I'm not sure they have one that is officially defined (and if they did they would certainly exceed it) but I'm pretty sure our resources would be better used to track our actual enemies... since we're selling them F16s clearly we aren't too worried about an attack from the Brazilian government. If the claim that it is for industrial purposes were to be true I would be (and I think we have every right to be) livid that a massive and secret black budget is going towards such purposes.
Re: Re: What are the odds an outbreak would strike there?
Oops... I can only blame "out of the blue induced brain failure" on this one... but the stats nerd in me will not let this error stand.
Clearly my frame of reference needed adjusted because if all it took was getting a vaccine every 60 days to make Nana live longer they'd be flying off the shelves and we could just count on the anti-vaccine idiots dying off faster than they could troll techdirt.
The 0.7995% ANNUAL death rate needs to be adjusted to 60 days... so 0.7995*60/365 = 0.1314% so you're "only" 10% MORE likely to die if you DIDN'T get vaccinated w/in the last 60 days.
The NSA has established it doesn't engage in "illegal" spying (according to the DoJs definition)... since embarrassing the sitting administration is clearly illegal (according to the DoJs definition) they probably never even saved the emails.
The bay area goes as far as to institutionalize this practice, encouraging pickups as far away as Vallejo (30 miles form the city, 20 from the bridge) and San Francisco has placed signs for different east-bay destinations along a city block block (although, since there is no toll eastbound this they aren't quite as popular except to avoid traffic). It is even listed on 511.org http://rideshare.511.org/carpool/casual_carpool.aspx.
Note that 511.org is run by the MTC who collect bridge tolls (the bridges themselves are actually owned by the state) and even manage the prepaid stored value cards for the various public transit systems (presumably they get a small cut of this revenue but 30 seconds on google didn't find a stat on this). So they're losing money on 2 fronts and continuing to encourage the practice.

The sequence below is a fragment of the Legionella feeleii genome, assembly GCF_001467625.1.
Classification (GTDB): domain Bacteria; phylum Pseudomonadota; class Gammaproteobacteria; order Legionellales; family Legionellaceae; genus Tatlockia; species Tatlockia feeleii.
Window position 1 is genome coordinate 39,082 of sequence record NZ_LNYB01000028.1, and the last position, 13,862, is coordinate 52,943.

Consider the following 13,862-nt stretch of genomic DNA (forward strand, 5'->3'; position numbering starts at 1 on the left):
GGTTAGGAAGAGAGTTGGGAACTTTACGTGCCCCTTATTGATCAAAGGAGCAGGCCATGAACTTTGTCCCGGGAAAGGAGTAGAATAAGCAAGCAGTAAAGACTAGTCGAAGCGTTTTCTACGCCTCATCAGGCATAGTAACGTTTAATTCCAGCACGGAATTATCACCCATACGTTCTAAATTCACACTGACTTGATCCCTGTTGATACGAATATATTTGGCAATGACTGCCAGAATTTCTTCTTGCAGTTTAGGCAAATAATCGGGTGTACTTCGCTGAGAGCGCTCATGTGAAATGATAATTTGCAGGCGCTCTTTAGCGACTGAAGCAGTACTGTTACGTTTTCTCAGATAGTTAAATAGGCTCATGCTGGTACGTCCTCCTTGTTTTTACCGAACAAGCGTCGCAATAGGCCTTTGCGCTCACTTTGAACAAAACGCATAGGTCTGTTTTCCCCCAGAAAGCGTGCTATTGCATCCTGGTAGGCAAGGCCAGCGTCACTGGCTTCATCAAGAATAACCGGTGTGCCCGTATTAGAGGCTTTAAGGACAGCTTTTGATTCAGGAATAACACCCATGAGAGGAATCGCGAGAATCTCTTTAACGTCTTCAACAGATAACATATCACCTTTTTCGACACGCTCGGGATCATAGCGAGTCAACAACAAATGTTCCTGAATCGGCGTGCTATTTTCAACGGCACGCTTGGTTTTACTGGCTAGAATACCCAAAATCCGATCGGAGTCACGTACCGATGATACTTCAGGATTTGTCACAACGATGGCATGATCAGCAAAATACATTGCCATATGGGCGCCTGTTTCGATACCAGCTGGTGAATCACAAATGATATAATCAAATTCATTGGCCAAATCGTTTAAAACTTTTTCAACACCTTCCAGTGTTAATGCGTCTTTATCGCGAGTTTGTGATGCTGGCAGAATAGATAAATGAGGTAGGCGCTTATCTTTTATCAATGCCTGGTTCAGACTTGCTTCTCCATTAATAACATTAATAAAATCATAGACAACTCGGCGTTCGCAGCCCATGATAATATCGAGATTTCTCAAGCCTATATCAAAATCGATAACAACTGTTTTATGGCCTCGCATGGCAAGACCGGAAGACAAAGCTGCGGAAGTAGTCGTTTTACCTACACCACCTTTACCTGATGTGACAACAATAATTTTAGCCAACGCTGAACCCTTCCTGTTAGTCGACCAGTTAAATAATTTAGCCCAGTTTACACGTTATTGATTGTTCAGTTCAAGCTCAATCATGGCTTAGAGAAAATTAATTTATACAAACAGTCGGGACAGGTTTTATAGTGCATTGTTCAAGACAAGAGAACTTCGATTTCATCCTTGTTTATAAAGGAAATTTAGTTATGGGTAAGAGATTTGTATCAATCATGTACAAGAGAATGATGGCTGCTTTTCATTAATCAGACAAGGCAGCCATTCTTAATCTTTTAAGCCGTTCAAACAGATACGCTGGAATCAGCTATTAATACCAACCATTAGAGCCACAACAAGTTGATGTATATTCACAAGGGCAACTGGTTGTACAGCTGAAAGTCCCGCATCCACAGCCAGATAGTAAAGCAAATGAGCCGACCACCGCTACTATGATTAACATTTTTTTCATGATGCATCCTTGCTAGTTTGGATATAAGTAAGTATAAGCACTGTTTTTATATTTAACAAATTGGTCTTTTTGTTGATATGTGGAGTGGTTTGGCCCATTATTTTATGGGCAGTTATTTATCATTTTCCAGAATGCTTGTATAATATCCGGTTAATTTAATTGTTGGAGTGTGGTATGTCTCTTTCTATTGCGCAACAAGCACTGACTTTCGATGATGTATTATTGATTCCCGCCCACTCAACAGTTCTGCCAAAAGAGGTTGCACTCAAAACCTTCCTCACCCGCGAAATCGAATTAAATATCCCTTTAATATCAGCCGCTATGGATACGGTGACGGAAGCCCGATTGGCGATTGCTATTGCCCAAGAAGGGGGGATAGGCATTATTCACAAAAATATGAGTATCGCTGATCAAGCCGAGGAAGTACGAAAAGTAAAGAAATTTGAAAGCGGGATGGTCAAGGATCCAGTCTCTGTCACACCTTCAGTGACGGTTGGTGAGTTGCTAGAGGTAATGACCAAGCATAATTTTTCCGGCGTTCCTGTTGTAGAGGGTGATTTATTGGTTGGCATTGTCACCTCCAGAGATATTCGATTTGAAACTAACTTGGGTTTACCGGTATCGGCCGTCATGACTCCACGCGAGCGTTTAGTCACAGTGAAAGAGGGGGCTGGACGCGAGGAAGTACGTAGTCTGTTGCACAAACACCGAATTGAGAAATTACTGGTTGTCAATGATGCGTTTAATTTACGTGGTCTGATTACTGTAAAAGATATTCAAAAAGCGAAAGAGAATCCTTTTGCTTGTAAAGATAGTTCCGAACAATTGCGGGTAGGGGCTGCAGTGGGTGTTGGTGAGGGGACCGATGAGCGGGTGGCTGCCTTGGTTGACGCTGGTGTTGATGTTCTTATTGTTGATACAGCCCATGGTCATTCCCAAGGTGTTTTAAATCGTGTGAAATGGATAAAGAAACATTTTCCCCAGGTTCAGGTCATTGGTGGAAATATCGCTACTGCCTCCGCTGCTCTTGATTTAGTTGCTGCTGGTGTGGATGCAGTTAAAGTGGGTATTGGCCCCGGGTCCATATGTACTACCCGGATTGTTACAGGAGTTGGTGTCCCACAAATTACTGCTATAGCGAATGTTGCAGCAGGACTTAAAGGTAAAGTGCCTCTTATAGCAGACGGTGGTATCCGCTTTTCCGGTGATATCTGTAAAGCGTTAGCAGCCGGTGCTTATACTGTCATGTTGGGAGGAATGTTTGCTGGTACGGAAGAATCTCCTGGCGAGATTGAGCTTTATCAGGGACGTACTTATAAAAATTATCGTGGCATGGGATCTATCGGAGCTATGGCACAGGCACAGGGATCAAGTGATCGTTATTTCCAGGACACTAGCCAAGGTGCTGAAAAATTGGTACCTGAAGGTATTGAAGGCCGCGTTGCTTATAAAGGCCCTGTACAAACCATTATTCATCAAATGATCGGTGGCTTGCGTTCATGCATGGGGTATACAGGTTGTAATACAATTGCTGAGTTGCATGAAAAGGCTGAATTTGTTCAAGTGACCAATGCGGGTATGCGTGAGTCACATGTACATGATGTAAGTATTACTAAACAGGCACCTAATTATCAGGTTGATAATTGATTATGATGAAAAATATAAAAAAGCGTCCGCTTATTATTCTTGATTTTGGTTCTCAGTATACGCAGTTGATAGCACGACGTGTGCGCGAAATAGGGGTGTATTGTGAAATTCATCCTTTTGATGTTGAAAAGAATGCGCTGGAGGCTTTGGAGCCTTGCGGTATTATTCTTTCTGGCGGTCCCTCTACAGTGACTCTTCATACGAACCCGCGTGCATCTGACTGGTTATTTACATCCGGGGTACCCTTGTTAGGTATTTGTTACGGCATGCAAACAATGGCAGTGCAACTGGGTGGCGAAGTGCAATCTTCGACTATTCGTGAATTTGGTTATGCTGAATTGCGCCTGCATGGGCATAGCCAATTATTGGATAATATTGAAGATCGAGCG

The folks at the MTC have realized that, as a government agency, their responsibility is to provide an effective service for their taxpayers. Even if it means less revenue.
P.S. it is worth noting that picking passengers up at a bus-stop is subject to a fine in most Bay-Area communities, but with such well documented pickup locations this doesn't inhibit the practice.
Leaks happen all the time... what's rarer is the leaker doing something to get caught (forwarding the message directly from their corporate email account, sending the text over a company monitored connection, etc.) There are plenty of ways to avoid this... copy paste an a thumb drive for example.
On Google's part, there's a difference between not launching an apple-style SS investigation into a leak and using police to enter and search private residences (evil) and a firing flagrant leaker who either doesn't care enough to hide what he's doing or is too stupid to hide it. Especially at Google where you basically have to qualify for MENSA membership to get a job I'd imagine the 'Googler' that did this clearly knew what he was doing and just didn't care.
_POSSIBLY_ you could be dealing with a case of hubris, but if you're telling everyone you leaked you're just asking for it.
While I love fluorescent bulbs and use them in over 95 percent of my house there are still some purposes that fluorescent can't fulfill. From a decorative sense small incandescent bulbs do have the ability to look like candles (at least a heck of a lot more than fluorescents) and what would happen to Susie's Easy Bake oven?
Legislation isn't the answer, education is. I don't even think California would pass a law banning unnecessarily large vehicles even though it's quite obvious a lot of gas can be saved an emissions reduced. Through education incandescent bulbs will become a luxury just like gas-guzzling cars, boats, and planes (though on a slightly smaller scale).
See... this guy was smart... at some point he realized that bureaucracy was just stupid and that no one would care (in a negative sense at least) if he told authorities where the Kim's were.
In such a litigious society we tend to forget this concept and worry about the process.
P.S. I'm not voting for chaos, and there's still a difference between this and the 'emergency' wiretaps but sometimes there shouldn't need to be a "process" for individual events... if it's obvious, just do it!
They probably have (or... even "worse", are working on) a contract with someone like Wayport to offer pay-per-use in specified areas concentrated around retail/food courts like ATL... As soon as Continental's coverage is spread enough that anyone can get on while staying within a few thousand feet of their gate any contract like this goes right out the window. I don't know, I've only flown into/out of BOS once and we were back in the boonies of a terminal because we were on an "express" flight (the only thing that happens faster is the back-ache form the small planes) form Cleveland.
P.S./Just out of curiosity: Is BOS really a Continental hub? They already have Newark, Cleveland, and Chicago (though if the Delta merger goes though we'll probably loose our hub :( and then be the only city to suck at EVERYTHING... sports, obesity, stress, poverty, politics, you name it... Cleveland sucks at it)